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Writing the script. The overt and hidden contradictions of supporters' work in independent self-advocacy groups
Version 2 2020-11-05, 23:42
Version 1 2020-11-05, 23:36
journal contributionposted on 2020-11-05, 23:42 authored by Sian AndersonSian Anderson, Christine BigbyChristine Bigby
© 2019 The Author(s). Published by Informa UK Limited, trading as Taylor & Francis Group. Background: The role of support workers in self-advocacy groups is complex. The lack of transparency about who controls the agenda within groups is problematised by commentators but the evidence is limited about how supporters act, exercise power and are regarded by self-advocates. Aim: This study investigated the work of supporters in independent self-advocacy groups and how their work was understood by members. Method: Grounded theory methodology was used. Semi-structured interviews were conducted with 25 members of 6 independent self-advocacy groups, in Australia and the UK, and 10 supporters. Results: Supporters had three roles: supporting empowerment, managing operations, and leading strategic planning. They exercised power, controlling many group activities, but did so in ways that enabled groups to flourish, and scaffolded members’ sense of control. Conclusion: Supporters shaped groups, developing and resourcing them while promoting empowerment and enabling self-advocates to perceive partnerships; regarding supporters work as complementary to their own.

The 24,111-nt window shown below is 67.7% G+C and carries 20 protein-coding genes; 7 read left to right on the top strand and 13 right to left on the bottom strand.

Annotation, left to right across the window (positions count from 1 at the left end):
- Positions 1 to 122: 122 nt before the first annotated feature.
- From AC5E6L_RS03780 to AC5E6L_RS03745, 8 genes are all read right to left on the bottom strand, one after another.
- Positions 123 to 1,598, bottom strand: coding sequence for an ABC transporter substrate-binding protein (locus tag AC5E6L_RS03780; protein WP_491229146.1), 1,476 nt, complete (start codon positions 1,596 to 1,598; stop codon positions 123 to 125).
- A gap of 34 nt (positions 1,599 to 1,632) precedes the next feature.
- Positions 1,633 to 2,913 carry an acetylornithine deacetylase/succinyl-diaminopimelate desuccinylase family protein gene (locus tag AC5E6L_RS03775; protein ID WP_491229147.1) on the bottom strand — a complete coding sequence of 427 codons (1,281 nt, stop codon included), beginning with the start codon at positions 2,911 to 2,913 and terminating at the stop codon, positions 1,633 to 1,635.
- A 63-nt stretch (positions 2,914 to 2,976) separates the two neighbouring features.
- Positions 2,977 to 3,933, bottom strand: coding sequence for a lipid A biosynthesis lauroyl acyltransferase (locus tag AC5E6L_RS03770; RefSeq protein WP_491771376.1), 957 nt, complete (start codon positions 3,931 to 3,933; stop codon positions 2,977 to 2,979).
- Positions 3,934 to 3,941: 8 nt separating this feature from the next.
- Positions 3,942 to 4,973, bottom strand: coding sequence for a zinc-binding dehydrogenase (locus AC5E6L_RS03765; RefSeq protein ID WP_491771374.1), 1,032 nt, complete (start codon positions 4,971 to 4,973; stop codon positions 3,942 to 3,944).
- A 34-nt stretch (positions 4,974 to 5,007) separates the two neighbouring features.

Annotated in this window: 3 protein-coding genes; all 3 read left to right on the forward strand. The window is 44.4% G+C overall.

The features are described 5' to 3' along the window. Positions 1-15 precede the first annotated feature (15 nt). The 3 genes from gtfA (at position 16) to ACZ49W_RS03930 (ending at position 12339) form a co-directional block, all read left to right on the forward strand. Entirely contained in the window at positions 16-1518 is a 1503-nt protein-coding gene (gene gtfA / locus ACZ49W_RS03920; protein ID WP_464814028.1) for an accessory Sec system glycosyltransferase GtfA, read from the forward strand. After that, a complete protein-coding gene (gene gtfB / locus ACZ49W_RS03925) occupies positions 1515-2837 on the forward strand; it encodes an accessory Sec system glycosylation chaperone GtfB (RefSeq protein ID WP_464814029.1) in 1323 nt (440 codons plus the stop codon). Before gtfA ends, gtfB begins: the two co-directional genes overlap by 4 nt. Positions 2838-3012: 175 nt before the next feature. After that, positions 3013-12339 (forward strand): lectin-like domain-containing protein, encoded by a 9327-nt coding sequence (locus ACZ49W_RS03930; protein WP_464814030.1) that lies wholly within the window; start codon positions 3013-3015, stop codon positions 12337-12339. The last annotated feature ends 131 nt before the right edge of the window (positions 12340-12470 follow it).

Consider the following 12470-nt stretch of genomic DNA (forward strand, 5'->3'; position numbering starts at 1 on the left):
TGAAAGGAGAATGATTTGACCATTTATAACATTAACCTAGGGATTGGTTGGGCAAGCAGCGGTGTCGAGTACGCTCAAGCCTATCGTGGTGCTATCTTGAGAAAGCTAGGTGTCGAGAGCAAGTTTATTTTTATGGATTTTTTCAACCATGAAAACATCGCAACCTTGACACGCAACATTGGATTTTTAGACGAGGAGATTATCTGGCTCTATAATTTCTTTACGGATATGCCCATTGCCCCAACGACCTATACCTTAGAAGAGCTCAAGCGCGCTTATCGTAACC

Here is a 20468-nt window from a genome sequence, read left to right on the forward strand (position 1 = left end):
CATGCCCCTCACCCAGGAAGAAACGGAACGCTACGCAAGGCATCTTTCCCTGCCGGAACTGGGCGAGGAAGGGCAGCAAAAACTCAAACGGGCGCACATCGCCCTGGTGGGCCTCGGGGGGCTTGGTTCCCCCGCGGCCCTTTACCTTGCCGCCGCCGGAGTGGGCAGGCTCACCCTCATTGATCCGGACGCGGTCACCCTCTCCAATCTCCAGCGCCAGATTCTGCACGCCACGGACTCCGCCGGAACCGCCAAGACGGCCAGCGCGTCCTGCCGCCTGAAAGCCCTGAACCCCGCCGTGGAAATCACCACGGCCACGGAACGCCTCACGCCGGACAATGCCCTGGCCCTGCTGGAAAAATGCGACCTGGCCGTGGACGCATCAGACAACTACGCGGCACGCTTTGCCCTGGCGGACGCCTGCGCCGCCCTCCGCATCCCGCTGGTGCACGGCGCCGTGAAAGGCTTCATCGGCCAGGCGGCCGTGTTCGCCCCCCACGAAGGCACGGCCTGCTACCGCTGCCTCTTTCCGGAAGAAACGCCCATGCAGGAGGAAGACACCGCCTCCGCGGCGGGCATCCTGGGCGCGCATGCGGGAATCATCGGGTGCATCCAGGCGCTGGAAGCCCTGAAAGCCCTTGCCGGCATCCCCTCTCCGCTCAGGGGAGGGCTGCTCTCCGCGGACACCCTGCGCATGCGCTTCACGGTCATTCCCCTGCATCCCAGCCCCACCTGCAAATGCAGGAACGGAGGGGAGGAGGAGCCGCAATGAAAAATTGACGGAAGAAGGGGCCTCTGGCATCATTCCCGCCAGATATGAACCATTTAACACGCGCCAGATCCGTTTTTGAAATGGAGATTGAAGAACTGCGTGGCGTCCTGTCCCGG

Funding for this research was received from the Australian Research Council.
Australian Research Council
JournalJournal of Intellectual and Developmental Disability
PublisherTaylor & Francis
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